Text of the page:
Here’s my Billie Jean-set the record straight- comment. Had I fewer dope options or been a social conservative I probably would’ve jumped on the first solid thing that came knocking. But a conservative of any kind, I am hardly. And as much as I complain about the boo thangs in my life (yes, boo thangs), I have rolled tough with some stellars. If I could unite the ones I’ve cared for deeply since adulthood they’d be like the Avengers of The Diaspora. I would’ve already convened a world domination meeting around a Godfather-esque table were it not for my concern about lots of awkward moments, mini-brawls, or worse, they’d all get chummy and collectively speak ill of me. Gasp. But I digress. I am willing to concede that as a maximizer (see Paradox of Choice) I have grown increasingly unwilling to forgo many things in a partnership. But I don’t believe I’ve gotten to the point where I can be considered unreasonable. I’m just not trying to settle for something that doesn’t significantly enrich my life because it’s something I’m supposed to do. I know love. And I know love in its many funky configurations. But I’ve learned that on the list of vital things necessary for a relationship, compatibility and timing are right up there with love. I can love you to death but if we aren’t sexually compatible, or you believe that Jesus is Lord, or you think your sperm is forever golden and want to wait until you’re 45 to start conceiving and we are the same age (Homeys, please see this week’s NY Times article http://tinyurl.com/9tpwp2f), or if my monsterness makes you feel like shit, well then it’s going to take far more than love to conquer all.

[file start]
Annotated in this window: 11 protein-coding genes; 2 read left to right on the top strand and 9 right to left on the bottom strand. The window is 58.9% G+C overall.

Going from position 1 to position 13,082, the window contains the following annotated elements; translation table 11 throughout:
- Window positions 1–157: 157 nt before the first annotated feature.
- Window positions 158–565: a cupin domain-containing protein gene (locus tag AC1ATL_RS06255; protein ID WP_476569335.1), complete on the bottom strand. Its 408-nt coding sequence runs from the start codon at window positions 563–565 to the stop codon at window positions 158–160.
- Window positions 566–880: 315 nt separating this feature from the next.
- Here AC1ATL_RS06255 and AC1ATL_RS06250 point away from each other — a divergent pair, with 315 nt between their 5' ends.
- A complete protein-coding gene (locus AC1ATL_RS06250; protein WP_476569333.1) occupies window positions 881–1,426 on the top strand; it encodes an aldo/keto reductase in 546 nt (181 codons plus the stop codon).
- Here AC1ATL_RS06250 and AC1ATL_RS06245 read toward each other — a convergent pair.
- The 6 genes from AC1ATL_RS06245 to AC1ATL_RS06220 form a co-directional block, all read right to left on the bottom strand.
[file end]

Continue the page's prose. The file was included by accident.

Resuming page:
But I would be remiss if I didn’t admit that at 33 I’m feeling the pressure to “settle down.” And it’s not because of “The Happy Life of…” Facebook montages because, honestly, I have yet to meet a married woman with whom I’d want to swap places. But like I said earlier, I do want children. And these are the moments when Mother Nature and Father Time clothesline and DDT me. Because my exponentially depleting eggs don’t care how many well-off women are getting in vitro in their late 30s and 40s or that Michelle had Sasha at 37 (If you’re reading this Mrs. Obama, HEYY! I love you!!). These eggs are chuckin’ up the deuces. The challenge then becomes whether to stay down for the count and go out like so many settling women before me, or continue to wait for the stars to align (as a friend recently told me she’s shooting for). While it isn’t all about children, this is the thing that is most time-sensitive. I’m enjoying my life in a way that would be damn difficult if I had any hard-core commitments, like a partner or children. But I do want a lifelong partner (if that’s possible) and often imagine what some of my adventures would be like were I to have one. The thing is, I know what it’s like to feel that I’ve found him. I’ve experienced that twice as an adult. That sense that I’d be willing to “hang up my guns” (as my dad says), cast aside all others and roll out back to back against the world with someone. And it wasn’t because I feared Mother Nature and Father Time. It was because at those particular moments, we fit. All was right with the world. While I’m not willing to miss the opportunity to have children because my time has run out, I’m also not willing, just yet, to let fear drive my decisions. Life is too good and there’s no greater loneliness than being with the person you know isn’t for you.